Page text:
Is there anything better than getting something after waiting soooo long for it? I contest that there is not.

Husband and I, we had a whole plan mapped out for the month of March. We were going to spend some money fixing a few things on the Subaru, pay it off, get the interior cleaned, test drive a variety of cars, then choose the best car and buy it towards the end of the month.

But here’s what happened instead.

First of all, if you’ve ever compared a line of cars, you see that there’s not much difference between them. We were comparing the Toyota Yaris, the Nissan Versa Note, the Honda Fit, and the Mazda2. Besides a price point difference of a couple hundred, and the fact that the 2015 Honda Fit wasn’t out yet, they were all pretty much the same car. In fact, Husband and I had confused the Toyota Yaris and the Mazda2 when we saw them out on the road. So we were really going into this just trying to find a car that we liked, since everything else seemed to be the same.

Last week, we had an appointment to fix the Subaru’s windshield on Tuesday. That was one of the many things wrong with the car, as well as the clutch, the steering wheel, the brakes, the shocks, the air conditioning, the left headlight, the spark plugs, and the tire alignment. The car needed about 3-4 thousand dollars worth of work put into it, and it had about 180,000 miles on it.

Basically it was a hunk of junk and we were ready to get rid of it, but we did want some money from it. It’s a long winded story, but when Husband originally bought it he was young and in crisis and not too smart financially. We had poured a lot of money into paying it off.

Anyway, we decided to get a jump start on test driving and so we went to look at the Mazda2 on Monday. We had sat in the Mazda2 at the auto show and I had gotten a really strong ‘feeling’ that it was the car I wanted. We went for the test drive and the car salesman was super, super nice — stayed quiet for the majority of the ride and let us talk things out. We were listening for noises we had read about in reviews online and were checking to make sure the review mirrors and such were okay. There was no pressure and we looked at the Sport and Touring options. When we got back to the lot, the salesman asked if we wanted to talk about buying the car that night.

I immediately put the brakes down. I had never bought a new car before, and was immediately suspicious of buying a car right away when we had to still pay off the Subaru. It all seemed too good to be true. We agreed to sit down and talk about what was happening next, but we made it clear that there was a lot of issues with the Subaru and trading it in was maybe not something the dealership would want.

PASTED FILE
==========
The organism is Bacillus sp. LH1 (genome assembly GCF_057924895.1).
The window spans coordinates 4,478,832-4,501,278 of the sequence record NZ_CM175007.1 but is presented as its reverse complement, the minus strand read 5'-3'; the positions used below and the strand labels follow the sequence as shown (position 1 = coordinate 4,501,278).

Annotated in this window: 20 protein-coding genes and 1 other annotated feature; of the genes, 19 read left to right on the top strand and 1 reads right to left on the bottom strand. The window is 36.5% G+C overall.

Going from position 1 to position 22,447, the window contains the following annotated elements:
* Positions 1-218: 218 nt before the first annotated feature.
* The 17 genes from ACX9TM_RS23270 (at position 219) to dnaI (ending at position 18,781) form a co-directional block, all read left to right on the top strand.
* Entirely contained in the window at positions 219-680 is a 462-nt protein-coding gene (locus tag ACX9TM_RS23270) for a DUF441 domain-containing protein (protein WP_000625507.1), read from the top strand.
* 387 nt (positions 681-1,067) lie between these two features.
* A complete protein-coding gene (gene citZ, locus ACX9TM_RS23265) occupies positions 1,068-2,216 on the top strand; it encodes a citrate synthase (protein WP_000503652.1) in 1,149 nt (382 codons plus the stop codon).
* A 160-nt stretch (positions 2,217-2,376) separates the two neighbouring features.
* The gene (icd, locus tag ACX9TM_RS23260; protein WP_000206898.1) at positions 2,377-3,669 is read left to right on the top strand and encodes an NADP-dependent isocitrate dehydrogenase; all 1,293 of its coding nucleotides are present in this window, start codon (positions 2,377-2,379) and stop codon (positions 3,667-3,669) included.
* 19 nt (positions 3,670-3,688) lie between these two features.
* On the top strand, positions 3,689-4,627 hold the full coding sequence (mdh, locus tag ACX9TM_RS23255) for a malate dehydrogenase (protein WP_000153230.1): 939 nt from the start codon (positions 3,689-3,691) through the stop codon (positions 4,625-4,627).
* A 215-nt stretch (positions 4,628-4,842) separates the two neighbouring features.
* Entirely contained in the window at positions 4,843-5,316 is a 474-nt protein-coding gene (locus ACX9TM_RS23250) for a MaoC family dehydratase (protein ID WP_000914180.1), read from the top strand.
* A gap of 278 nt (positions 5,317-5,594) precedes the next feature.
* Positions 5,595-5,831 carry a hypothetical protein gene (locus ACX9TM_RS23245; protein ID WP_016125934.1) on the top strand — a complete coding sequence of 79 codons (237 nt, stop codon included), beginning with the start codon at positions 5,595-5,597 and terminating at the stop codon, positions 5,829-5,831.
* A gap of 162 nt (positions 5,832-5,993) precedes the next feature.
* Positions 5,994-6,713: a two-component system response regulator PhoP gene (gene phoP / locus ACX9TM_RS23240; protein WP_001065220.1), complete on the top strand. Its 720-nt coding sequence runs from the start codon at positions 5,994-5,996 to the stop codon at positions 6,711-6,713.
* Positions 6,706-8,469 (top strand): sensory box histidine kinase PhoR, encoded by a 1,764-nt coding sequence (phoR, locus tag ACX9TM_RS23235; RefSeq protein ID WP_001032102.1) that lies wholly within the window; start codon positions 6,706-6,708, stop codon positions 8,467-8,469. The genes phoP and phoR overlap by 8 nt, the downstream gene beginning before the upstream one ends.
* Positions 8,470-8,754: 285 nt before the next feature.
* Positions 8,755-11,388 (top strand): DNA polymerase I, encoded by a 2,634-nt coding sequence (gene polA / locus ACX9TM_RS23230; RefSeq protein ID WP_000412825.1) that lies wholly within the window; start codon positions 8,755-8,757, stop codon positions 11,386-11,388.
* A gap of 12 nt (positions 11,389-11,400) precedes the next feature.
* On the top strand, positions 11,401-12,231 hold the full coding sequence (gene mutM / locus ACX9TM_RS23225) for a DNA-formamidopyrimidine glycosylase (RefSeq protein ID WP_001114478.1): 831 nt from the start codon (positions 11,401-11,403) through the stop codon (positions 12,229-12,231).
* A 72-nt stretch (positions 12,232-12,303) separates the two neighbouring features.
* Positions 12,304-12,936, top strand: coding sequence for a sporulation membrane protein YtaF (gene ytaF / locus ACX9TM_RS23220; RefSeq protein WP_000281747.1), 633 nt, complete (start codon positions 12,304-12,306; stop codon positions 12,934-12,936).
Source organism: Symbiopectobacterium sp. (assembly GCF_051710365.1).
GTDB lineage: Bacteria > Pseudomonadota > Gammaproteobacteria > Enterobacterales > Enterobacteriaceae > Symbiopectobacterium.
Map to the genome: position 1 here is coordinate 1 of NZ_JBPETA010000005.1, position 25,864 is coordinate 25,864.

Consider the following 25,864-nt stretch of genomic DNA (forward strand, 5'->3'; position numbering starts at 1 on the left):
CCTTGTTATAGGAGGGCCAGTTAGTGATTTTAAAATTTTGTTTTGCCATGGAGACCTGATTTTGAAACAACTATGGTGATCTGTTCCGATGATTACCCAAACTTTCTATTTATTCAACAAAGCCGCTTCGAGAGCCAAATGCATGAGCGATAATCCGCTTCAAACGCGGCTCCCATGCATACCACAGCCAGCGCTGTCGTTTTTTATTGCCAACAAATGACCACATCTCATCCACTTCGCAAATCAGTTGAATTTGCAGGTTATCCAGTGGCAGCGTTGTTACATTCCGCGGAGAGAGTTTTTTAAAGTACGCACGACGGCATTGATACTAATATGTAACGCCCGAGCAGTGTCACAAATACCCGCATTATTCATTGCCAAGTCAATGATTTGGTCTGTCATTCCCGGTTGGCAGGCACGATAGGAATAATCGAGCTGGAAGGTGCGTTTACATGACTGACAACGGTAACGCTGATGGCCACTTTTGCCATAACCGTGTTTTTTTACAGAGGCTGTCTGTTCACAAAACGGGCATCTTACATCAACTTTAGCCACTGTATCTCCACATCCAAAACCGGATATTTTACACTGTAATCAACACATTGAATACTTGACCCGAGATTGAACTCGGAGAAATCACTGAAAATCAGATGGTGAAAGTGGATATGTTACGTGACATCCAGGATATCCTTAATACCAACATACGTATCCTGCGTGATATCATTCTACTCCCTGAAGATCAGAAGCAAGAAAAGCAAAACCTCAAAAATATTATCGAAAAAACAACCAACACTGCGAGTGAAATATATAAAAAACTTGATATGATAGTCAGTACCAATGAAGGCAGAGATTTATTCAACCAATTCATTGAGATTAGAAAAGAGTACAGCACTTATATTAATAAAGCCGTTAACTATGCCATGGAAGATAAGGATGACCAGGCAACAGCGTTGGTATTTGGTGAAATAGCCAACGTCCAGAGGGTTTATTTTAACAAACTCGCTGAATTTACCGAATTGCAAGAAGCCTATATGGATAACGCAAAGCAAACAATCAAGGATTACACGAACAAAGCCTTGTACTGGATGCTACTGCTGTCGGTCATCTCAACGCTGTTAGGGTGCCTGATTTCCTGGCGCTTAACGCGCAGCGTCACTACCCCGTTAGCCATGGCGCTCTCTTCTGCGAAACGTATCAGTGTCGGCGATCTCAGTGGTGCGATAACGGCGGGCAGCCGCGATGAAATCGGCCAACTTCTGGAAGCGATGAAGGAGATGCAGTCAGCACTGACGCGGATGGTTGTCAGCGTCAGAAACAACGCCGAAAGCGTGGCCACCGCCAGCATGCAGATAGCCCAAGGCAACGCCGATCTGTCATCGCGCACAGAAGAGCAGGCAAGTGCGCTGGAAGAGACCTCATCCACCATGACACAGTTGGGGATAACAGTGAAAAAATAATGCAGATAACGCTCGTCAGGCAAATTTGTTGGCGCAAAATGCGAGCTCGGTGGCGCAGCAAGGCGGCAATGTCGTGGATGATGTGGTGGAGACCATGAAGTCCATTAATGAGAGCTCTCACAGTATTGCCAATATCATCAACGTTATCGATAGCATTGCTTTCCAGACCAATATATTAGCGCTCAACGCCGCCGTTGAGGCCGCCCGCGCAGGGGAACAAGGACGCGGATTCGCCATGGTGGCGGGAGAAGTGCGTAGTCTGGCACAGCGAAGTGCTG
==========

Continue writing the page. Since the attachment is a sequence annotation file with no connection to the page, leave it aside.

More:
We sat down and laid everything out. We had the money to pay off the Subaru, we just hadn’t done it yet. The manager took the Subaru for a drive and we talked about monthly payments. Truth out, we were paying $363/month to get the Subaru paid off and so were looking for a car payment closer to $200. Numbers were tossed back and forth, 0% financing was secured (yay!) and we made a deal about the Subaru. Basically we only “rolled over” a couple hundred leftover from the Subaru (which will get paid off with our first payment anyway). I talked about it with my parents later, who are like my financial gurus, and they agreed we did everything exactly right. Our down payment pays off 40% of the car, which was so, so exciting to do.

I feel really good about this. I had been worried about it because the Subaru was such a hassle, between the large financial burden and the fact that I couldn’t drive it. So many options are open now that we have a reliable car that we can both drive.

here and there updates

I’ve been a little quiet around here as we’ve been working on a few things, and I wanted to see how they panned out before I made any serious talk on “paper” about them.

Husband got a new job! He is working hard to figure out what is expected of him and what his day to day tasks entail. They created the position and then sought him out to come work for them, which is unbelievably awesome, so they’re still working out the kinks of a true ‘job description’. There are talks of trips out West and to China in his future, which would be a great opportunity for him. I’m so proud of him, and I know he’s proud of himself too.